One never gives much thought to hating someone in the public eye.
You don't necessarily have to have a reason. Most times, actually, there isn't a personal reason. It's a bandwagon thing, and hating LeBron James and the Miami Heat is no exception.
To be fair, I was on that hating LeBron bandwagon for the past year. And it wasn't because I didn't want to see him succeed at Miami.
I had, and have, nothing against the Miami Heat organization. Personally, I think Pat Riley and the Heat administration knew exactly what they were doing in signing the "Big Three." They had the funds, they had the opportunity and they took advantage.
It was a brilliant strategy that set the tone for this past NBA season, and that almost paid off for them.
I never felt that LeBron did me some personal injustice by "taking his talents to south beach." I was on the hater bandwagon because I felt his ego was getting too big. The media had blown him up so much that he felt entitled to that press conference; entitled to an NBA championship.
Honestly, I saw it coming. Can you tell me you didn't? The kid got "Chosen-1" tattooed across his back while he was still in high school—a reference to the Sports Illustrated cover he made before he was even drafted.
That cover was the catalyst to a rapid ascent to basketball royalty, followed by an equally rapid descent to the depths of villain-hood.
For seven years, we worshipped LeBron James; the collective public heralded the young Cavs star as the best player in the game. And he was.
Watching his fall from grace these past few months hasn't been surprising—just kind of sad. If we're being completely serious, I didn't care until game five of the NBA finals.
Prior to that, he seemed to feed on public scrutiny—he looked like he enjoyed the boos at every arena the Heat dominated—but it's completely ridiculous to think that the pressure and the hating wouldn't get to him eventually.
Unfortunately for LeBron, eventually came at exactly the wrong moment.
Watching a man crumble on an international stage is surprisingly painful.
LeBron James wasn't the only player to lose it for the Heat, but he was definitely the one who lost it the worst and the one to receive the most attention for it. The problem, for LeBron, is that he lives on attention; the proof is in every shot he makes. There is always a celebration.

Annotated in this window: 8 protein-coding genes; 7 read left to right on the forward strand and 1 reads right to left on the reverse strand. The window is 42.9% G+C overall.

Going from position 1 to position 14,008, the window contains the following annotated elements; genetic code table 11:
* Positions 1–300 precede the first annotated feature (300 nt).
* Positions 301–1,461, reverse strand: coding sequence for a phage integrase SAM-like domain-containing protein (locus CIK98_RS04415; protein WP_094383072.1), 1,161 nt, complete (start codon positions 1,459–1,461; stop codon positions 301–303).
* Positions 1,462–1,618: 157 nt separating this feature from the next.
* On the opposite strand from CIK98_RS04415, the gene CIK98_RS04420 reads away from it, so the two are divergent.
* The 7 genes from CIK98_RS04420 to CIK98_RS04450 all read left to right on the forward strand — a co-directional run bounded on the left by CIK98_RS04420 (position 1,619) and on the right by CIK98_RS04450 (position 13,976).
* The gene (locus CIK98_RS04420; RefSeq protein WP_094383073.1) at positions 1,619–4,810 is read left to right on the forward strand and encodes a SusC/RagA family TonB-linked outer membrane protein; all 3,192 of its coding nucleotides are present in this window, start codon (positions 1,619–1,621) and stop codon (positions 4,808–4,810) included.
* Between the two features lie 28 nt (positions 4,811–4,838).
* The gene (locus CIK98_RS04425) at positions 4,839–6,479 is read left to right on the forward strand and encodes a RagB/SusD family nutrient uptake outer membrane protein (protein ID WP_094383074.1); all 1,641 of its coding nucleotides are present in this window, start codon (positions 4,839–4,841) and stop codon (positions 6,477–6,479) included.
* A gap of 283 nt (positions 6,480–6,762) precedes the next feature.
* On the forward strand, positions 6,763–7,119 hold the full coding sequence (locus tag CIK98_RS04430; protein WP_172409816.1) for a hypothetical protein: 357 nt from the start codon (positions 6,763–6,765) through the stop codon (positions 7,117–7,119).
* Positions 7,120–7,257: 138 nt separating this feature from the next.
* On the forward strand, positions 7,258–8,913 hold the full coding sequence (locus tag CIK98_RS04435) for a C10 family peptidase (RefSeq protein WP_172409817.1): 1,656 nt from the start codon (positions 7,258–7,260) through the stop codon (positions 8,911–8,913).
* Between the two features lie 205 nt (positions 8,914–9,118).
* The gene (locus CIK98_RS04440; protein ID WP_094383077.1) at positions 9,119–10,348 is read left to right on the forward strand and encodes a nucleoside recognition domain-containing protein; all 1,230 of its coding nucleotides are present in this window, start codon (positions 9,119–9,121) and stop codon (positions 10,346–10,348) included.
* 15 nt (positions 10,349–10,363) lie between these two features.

LeBron's gloating is especially noticeable when it isn't there.
To put it simply, he cracked. The pressure, the criticism and the finals got to him. His post-game press conference after the Mavs' Game 6 title clincher demonstrated that even more.
When asked about his critics, James put up a wall. Instead of admitting his mistakes in the series or allowing a little room for criticism that may have been due him, he responded by saying that his critics at home will "wake up tomorrow and still have the same life that they had before they woke up today...they have to get back to the real world at some point."
That, to me, doesn't sound like acceptance of his role as a villain. That sounds like a "screw you, I'm still a multi-millionaire superstar" to me.
It's really too bad, because LeBron James is, in fact, one of the best players the game has ever seen.
If there's anything LeBron and the Heat should take away from this year, it's that nothing comes easy. Sure, the Miami Heat peaked at the right point of the season, but complacency is the danger that threatens every peak.
I wouldn't be surprised if LeBron and the "Big Three" laid low for a while and came back next season with less talk and more work.
They'll get their title eventually—no amount of hating, booing or criticizing will be able to prevent that—but they, like the Mavs and so many teams before them, will have to work for it.